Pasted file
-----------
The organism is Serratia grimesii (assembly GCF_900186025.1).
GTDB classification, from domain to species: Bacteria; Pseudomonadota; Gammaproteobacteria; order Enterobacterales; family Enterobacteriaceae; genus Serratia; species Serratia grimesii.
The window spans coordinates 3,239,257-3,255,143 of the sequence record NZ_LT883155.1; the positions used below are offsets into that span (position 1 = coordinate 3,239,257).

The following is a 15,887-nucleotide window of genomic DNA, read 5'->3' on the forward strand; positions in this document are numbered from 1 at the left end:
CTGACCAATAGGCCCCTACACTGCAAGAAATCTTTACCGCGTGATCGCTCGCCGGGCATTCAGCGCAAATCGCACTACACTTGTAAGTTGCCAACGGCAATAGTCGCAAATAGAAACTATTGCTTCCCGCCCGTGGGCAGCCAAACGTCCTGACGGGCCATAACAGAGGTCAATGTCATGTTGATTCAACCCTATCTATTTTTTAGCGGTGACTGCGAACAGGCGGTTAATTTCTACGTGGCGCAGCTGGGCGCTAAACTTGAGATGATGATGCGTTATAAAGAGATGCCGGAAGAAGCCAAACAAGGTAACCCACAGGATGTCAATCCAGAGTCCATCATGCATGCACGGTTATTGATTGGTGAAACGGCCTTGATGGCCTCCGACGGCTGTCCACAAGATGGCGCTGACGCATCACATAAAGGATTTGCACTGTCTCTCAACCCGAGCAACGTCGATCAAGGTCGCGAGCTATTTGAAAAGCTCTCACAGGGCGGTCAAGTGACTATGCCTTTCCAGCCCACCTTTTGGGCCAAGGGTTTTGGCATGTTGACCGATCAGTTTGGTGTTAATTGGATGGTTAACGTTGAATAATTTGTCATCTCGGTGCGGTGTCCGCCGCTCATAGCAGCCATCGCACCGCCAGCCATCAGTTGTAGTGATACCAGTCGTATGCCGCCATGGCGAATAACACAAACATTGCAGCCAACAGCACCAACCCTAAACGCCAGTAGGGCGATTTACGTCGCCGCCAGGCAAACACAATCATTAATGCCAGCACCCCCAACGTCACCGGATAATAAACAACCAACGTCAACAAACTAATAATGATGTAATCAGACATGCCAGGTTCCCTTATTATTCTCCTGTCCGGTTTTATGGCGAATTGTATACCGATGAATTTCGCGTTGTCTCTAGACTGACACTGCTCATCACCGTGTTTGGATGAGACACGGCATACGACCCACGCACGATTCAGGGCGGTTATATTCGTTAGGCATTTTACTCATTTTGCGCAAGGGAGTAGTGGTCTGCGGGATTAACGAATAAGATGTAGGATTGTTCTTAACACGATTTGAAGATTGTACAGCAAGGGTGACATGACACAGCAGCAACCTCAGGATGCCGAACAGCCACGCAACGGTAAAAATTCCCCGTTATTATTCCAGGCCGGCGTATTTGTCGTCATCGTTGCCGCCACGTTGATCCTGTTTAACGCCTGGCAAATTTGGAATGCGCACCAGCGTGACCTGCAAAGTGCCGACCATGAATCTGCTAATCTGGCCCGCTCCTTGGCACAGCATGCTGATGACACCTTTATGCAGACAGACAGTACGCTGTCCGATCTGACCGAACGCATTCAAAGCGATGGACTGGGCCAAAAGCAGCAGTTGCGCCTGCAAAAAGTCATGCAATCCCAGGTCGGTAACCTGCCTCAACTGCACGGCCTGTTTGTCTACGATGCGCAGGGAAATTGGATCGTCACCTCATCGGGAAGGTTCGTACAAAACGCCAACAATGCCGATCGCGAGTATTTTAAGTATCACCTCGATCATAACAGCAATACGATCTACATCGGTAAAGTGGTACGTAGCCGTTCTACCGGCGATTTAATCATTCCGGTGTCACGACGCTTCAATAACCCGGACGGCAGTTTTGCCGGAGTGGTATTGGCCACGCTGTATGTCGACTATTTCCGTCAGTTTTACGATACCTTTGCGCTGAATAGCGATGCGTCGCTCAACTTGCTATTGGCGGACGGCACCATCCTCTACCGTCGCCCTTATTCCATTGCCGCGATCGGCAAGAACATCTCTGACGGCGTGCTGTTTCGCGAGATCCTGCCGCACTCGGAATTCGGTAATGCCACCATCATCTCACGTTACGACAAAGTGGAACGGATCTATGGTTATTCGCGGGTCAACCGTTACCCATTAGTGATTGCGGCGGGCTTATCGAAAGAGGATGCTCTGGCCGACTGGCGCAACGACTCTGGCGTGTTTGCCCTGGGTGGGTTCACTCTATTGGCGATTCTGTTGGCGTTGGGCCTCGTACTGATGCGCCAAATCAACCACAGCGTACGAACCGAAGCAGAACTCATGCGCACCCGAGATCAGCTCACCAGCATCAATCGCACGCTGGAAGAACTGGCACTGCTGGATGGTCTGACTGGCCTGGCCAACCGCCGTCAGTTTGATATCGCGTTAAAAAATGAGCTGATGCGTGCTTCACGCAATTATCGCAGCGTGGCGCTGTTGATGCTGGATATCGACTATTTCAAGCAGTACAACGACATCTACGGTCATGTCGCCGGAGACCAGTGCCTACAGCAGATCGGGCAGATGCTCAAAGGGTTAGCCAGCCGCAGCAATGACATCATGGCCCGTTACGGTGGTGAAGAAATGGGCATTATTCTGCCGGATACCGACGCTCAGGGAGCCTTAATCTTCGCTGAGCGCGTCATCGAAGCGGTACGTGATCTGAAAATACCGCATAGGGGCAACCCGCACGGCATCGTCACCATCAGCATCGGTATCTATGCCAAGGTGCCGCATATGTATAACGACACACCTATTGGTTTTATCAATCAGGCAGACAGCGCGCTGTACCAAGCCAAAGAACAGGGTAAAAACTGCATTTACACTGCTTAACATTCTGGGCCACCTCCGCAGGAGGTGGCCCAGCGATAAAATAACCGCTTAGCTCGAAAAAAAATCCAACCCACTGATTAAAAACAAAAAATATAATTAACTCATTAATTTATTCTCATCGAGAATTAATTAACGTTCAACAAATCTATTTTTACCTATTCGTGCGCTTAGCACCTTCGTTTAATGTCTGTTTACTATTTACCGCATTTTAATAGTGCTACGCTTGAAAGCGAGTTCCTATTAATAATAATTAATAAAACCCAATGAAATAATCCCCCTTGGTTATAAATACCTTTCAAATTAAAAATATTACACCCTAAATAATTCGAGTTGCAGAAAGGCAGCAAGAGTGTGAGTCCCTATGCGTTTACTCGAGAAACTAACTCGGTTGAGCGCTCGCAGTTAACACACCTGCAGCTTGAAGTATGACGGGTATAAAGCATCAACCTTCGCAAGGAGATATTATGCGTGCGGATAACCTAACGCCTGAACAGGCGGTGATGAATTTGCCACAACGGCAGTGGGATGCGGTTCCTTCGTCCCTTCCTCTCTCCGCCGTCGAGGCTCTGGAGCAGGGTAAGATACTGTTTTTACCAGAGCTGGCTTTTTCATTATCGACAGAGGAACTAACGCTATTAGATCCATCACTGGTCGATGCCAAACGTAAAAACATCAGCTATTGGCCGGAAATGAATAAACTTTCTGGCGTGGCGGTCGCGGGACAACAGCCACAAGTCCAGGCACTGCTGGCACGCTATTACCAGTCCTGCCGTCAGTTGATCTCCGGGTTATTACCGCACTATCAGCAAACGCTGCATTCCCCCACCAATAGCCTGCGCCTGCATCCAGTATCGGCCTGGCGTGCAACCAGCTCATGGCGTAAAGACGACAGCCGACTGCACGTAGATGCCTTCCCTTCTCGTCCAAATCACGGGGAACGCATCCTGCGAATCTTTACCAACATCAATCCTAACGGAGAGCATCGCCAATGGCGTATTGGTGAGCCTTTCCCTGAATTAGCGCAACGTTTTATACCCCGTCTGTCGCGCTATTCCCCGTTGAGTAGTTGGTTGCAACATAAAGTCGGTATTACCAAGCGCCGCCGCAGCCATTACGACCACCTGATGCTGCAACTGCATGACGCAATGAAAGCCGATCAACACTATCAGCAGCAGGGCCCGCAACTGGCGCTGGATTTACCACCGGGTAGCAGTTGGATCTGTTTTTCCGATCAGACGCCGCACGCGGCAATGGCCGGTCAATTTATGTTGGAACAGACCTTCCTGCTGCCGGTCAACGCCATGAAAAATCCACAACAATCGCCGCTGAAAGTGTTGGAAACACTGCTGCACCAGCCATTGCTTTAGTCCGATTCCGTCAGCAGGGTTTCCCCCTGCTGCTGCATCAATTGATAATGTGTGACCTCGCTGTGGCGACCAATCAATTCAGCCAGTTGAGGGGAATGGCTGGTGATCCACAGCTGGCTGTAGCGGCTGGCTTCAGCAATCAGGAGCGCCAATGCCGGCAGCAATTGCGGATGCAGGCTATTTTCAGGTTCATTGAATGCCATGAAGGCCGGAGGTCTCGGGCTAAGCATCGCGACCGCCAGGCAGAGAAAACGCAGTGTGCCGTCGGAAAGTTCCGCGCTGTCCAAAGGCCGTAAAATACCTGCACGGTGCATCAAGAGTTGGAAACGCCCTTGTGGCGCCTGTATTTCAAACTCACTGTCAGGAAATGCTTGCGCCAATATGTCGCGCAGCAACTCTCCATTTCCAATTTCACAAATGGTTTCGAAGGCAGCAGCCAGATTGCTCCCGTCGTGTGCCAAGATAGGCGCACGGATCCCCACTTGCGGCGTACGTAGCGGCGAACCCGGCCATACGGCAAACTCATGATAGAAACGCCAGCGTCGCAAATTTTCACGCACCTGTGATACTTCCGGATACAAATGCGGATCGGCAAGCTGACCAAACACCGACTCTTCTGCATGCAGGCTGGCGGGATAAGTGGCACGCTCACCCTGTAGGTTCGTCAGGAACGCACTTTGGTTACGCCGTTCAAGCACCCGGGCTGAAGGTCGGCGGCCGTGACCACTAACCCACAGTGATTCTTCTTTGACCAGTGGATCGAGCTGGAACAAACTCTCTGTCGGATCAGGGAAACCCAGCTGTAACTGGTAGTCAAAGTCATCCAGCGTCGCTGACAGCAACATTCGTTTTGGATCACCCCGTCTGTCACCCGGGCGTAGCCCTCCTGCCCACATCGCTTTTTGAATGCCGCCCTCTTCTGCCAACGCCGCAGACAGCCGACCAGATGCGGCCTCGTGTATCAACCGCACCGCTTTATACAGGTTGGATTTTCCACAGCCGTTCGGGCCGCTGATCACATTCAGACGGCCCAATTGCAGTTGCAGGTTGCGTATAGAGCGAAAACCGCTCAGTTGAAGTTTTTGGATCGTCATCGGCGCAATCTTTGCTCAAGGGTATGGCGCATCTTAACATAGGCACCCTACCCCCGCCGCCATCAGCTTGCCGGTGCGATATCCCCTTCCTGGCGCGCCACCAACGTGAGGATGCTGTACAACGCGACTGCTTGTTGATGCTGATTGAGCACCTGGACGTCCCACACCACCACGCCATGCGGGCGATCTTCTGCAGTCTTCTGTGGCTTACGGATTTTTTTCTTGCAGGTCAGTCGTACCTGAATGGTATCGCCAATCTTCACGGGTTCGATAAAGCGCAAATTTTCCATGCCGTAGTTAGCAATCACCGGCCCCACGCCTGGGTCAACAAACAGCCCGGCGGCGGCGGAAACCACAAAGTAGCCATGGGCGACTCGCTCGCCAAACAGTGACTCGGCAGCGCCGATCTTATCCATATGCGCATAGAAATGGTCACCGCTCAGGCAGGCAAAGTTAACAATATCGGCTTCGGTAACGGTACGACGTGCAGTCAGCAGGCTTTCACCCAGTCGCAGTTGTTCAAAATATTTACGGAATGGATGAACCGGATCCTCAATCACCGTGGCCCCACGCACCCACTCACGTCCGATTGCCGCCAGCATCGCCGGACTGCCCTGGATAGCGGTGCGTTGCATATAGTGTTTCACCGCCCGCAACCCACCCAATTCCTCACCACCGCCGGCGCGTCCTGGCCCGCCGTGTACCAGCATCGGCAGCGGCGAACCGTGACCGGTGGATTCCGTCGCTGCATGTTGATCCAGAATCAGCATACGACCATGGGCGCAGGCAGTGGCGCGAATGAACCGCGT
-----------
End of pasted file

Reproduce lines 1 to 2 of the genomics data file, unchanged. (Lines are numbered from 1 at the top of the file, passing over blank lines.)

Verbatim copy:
The organism is Serratia grimesii (assembly GCF_900186025.1).
GTDB classification, from domain to species: Bacteria; Pseudomonadota; Gammaproteobacteria; order Enterobacterales; family Enterobacteriaceae; genus Serratia; species Serratia grimesii.